This course will approach the study of the Cold War as a feminist, cultural studies project. The "feminisms" of the title invokes both the feminist methodology to be employed and the period’s particular interest in domesticity and femininity. Although critics like Elaine Tyler May and Joanne Meyerowitz have provided useful directives for Cold War feminist studies, we will attempt to bring together a wider variety of cultural texts and issues, not all of them perhaps explicitly concerned with women’s experiences. The reading list for this course will be quite long. In addition to works by Betty Freidan, Ann Petry, and Lillian Smith we will also look at works usually neglected in overviews of the sexual politics of this era. These include: John Hersey’s Hiroshima; Hisaye Yamamoto’s Seventeen Syllables; John Okada’s No-No Boy; Jo Sinclair’s The Wasteland; James Michener’s Tales of the South Pacific; Patricia Highsmith’s The Price of Salt; Americo Paredes’s The Hammon and Beans; and Chester Himes’s If He Hollers Let Him Go. We will also view and discuss at least two films (possibly Bad Day at Black Rock and The Best Years of Our Lives). These works will be buttressed by additional readings from the era that include: excerpts from Alfred Kinsey; Louise Farnham; Philip Wylie; Daniel Bell; Leslie Fieldler; Ruth Benedict, and David Riesman. We will also read critical essays by scholars like Alan Nadel; Robert Corber; Wendy Kozol; May and Meyerowitz; and Kaja Silverman. We will also test assumptions about sexual politics in postwar U.S. culture, as well as expand the terrain of previous feminist analyses of the period.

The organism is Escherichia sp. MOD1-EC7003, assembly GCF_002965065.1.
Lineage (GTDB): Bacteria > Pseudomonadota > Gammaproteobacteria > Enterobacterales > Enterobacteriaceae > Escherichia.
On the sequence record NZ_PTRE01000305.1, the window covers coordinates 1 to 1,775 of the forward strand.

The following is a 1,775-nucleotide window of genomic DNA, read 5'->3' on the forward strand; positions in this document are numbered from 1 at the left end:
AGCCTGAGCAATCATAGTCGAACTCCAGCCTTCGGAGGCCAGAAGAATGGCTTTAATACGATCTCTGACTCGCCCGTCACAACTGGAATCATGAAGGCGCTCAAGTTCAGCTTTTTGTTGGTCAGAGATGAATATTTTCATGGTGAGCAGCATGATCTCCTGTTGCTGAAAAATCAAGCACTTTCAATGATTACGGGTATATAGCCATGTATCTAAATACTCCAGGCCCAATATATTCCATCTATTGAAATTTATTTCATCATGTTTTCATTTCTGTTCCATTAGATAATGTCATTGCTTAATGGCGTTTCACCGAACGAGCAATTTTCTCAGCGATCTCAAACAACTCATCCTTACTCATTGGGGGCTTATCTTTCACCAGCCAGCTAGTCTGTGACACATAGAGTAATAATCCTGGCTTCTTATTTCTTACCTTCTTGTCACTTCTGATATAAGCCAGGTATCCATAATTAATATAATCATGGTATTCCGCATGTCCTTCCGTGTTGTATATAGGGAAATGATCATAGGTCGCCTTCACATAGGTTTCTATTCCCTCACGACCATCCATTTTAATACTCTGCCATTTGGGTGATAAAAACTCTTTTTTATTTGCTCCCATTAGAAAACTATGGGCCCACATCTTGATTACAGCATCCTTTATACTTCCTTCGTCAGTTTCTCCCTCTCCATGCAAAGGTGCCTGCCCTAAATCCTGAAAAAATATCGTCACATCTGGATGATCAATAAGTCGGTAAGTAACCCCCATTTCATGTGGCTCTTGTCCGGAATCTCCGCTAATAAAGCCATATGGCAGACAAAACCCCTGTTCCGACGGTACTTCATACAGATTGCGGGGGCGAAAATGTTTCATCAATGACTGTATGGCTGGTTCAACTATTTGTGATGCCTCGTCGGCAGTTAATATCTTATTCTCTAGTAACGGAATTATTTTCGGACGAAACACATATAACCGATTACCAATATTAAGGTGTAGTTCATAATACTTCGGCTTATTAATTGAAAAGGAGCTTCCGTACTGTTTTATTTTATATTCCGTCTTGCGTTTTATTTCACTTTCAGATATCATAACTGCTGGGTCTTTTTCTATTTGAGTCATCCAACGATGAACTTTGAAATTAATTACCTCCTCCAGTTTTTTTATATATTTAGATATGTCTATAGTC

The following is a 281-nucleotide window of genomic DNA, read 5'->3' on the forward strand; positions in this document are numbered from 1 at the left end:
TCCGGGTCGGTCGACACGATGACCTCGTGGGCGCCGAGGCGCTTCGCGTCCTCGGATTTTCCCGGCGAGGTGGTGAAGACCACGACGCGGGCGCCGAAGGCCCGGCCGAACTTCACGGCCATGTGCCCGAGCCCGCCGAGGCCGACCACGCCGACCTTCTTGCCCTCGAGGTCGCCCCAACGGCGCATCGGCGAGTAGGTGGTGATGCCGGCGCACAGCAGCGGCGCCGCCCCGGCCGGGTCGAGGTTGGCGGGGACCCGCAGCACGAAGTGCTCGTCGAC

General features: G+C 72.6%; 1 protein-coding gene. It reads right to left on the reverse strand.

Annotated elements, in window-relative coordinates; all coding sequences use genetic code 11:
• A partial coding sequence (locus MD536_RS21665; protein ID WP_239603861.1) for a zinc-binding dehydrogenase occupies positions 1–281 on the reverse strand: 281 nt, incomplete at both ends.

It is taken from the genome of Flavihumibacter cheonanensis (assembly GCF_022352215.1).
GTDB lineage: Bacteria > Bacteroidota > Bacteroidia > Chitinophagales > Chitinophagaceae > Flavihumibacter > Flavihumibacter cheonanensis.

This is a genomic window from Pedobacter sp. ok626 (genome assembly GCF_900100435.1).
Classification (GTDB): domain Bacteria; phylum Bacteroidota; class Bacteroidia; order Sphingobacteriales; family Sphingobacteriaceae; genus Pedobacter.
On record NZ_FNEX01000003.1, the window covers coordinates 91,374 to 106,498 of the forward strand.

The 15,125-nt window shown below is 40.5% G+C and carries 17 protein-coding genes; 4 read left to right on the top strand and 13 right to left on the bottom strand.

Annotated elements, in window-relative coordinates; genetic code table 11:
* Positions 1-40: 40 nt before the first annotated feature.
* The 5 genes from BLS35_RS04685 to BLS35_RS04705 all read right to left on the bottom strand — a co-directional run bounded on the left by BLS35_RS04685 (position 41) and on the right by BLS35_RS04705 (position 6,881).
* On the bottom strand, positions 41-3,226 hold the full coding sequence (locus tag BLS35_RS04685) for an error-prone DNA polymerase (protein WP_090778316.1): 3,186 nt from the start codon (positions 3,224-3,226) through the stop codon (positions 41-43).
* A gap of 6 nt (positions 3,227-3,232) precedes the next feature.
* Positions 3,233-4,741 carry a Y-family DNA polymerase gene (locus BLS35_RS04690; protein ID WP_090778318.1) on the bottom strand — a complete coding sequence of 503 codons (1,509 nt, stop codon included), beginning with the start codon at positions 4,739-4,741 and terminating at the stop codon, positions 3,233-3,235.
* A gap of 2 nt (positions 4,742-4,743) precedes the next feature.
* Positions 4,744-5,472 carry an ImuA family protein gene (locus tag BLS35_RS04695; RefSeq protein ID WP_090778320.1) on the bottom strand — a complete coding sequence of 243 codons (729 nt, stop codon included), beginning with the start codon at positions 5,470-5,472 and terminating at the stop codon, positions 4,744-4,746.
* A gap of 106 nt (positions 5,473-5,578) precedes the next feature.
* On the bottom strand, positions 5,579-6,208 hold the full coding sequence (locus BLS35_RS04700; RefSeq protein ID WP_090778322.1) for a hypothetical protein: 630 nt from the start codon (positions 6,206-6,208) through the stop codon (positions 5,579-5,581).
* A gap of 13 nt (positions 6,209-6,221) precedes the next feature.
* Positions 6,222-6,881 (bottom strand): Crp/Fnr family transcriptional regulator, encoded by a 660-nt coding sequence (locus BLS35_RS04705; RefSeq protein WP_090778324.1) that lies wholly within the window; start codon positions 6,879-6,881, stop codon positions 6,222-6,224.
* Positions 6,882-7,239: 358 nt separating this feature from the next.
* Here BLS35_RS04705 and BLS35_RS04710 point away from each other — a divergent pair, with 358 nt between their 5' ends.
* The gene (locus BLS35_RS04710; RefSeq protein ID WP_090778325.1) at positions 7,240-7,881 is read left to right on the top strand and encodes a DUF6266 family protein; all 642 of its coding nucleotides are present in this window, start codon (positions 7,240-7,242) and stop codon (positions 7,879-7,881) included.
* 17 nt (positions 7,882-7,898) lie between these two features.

African American Feminist Epistemology & Pedagogy


MW 3:30-5:20

This interdisciplinary course surveys African American feminist theories of knowledge, gender, race, sexuality, and class, and black feminist theories that outline an emancipatory educational vision and a liberatory pedagogy. The texts consist of literary, sociological, and psychological studies of black women’s education, intellectual history and critical essays by and/ or about women, including Ann duCille’s Skin Trade, Lois Benjamin’s Black Women in the Academy, and bell hooks’s Teaching to Transgress. We will explore what black feminists have written about how African American women know, reason, learn, and teach. The course is designed to develop and enhance prospective instructors’ encounters with both African American women students and black feminist pedagogy. One or two texts by white feminists on the function and play of whiteness in U.S. education.




TTh 11:30-1:20

Stylistics is an approach to literature based in linguists and discourse analysis, and it has changed a good deal since the days of Stanley Fish’s "What Is Stylistics and Why Are They Saying Such Terrible Things about It?" Contemporary stylistics focuses on three areas: comparisons of naturally occurring discourse with literary representations of that discourse, cognitive representations of literature that are socially shared, and examinations of the community of readers for whom literature is a salient category. We’ll examine all three areas in this course, as well as survey the major works in stylistics over the past three decades. We’ll practice applications to genres of literary works, you’ll be expected to make a presentation on a major theorist in stylistics, and you’ll be expected to make a presentation on a major theorist in stylistics, and you’ll produce an extended analysis of a literary work as a final seminar paper.

Mills, Sara. Feminist Stylistics